So the debate that we have with oil workers now concerns certain parallels between Lula assuming office in 2003 and in 2023. The new administration wants to resume its previous project and mission, but there are obstacles left by the prior administrations.

hF: What is the labor movement’s assessment of Petrobras’s management and the new Lula administration, just over a year since his inauguration? 

cV: FUP was part of the government transition team’s working groups, and contributed considerably to the proposals for the oil industry. Nonetheless, given the narrow victory, the government must make concessions in order to maintain its coalition. 

Besides these disputes on the overall national political scene, the unionist movement also faces additional challenges. This year, in the oil workers’ wage campaign, we are discussing internal governance issues. Despite changes in the presidency and in the internal board, there are other divergent perspectives clashing inside Petrobras—Bolsonaro supporters are still there, alongside pro-developmentalists that frown upon the unionist movement because they think that workers must conform and follow the rules, and there are those of us in the trade union movement. So there are political disputes about the company’s role in the national arena but also over the internal power relations inside Petrobras itself.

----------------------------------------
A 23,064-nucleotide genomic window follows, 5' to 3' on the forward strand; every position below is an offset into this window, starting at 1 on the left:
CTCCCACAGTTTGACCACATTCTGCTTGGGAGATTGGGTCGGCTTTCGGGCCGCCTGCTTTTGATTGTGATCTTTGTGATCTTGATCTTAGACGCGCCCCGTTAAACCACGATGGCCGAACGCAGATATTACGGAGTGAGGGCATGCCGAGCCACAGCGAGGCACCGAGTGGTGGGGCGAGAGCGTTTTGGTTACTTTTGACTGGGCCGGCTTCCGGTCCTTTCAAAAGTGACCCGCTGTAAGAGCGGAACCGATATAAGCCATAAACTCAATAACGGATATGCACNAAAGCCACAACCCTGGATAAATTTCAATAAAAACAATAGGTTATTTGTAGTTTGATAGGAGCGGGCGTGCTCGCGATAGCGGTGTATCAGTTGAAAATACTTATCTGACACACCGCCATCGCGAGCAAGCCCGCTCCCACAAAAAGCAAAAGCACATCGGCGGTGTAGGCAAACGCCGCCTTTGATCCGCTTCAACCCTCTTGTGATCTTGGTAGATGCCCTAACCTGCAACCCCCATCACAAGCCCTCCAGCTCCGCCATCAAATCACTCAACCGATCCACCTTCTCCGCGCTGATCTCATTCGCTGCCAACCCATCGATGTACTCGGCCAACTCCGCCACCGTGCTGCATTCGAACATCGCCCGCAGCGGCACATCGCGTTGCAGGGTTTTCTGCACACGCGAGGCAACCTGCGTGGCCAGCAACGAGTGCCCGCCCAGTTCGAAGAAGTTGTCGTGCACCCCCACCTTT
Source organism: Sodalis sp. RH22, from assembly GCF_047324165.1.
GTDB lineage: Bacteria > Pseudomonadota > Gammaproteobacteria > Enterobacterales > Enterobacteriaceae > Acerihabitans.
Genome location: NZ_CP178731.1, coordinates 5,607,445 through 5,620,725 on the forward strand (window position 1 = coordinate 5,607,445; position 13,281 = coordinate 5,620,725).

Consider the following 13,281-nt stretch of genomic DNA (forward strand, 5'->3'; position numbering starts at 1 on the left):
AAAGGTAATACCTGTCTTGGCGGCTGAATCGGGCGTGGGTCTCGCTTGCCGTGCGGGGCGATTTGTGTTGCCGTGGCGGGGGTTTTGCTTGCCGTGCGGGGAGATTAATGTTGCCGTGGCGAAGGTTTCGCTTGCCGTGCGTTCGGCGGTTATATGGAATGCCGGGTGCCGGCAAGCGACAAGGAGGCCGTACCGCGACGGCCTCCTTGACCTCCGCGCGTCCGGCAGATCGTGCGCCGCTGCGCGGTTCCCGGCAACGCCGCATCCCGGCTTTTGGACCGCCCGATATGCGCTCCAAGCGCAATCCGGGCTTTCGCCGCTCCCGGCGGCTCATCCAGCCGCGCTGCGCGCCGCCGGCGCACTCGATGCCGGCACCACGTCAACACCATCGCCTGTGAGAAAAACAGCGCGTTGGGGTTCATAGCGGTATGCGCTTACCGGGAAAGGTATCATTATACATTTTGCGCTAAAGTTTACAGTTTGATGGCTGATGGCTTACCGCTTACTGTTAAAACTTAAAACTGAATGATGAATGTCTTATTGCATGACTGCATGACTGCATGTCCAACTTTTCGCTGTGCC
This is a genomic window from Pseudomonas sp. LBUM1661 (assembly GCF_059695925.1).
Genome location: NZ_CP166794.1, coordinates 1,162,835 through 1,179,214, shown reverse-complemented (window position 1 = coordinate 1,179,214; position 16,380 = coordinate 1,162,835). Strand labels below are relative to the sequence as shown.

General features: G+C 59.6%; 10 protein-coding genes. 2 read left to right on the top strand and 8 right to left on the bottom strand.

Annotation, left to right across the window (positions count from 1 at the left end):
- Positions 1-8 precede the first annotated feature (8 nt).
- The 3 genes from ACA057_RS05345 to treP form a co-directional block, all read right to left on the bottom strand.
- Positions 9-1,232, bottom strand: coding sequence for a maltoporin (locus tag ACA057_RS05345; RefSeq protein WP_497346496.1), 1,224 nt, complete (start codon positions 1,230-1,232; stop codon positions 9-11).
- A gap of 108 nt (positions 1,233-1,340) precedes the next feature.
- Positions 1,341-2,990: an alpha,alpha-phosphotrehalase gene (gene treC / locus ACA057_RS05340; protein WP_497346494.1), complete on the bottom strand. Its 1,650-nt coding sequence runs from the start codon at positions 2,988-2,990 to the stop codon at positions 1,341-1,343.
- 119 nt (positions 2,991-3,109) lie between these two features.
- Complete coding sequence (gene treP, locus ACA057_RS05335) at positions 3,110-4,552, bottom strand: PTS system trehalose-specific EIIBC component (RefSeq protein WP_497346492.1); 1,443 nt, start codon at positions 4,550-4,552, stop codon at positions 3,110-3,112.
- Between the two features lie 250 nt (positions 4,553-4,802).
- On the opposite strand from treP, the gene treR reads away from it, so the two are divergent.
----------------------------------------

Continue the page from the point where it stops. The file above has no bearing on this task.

The internal conflicts in Petrobras’s administrative council (Conselho de Administração, CA) mirror alliance disputes in the national congress. This means that there are divergences even among the advisors who were appointed by the government itself. Effectively, since the nominations reflect the government’s alliances in congress, Petrobras’s president doesn’t have the majority of seats in the CA.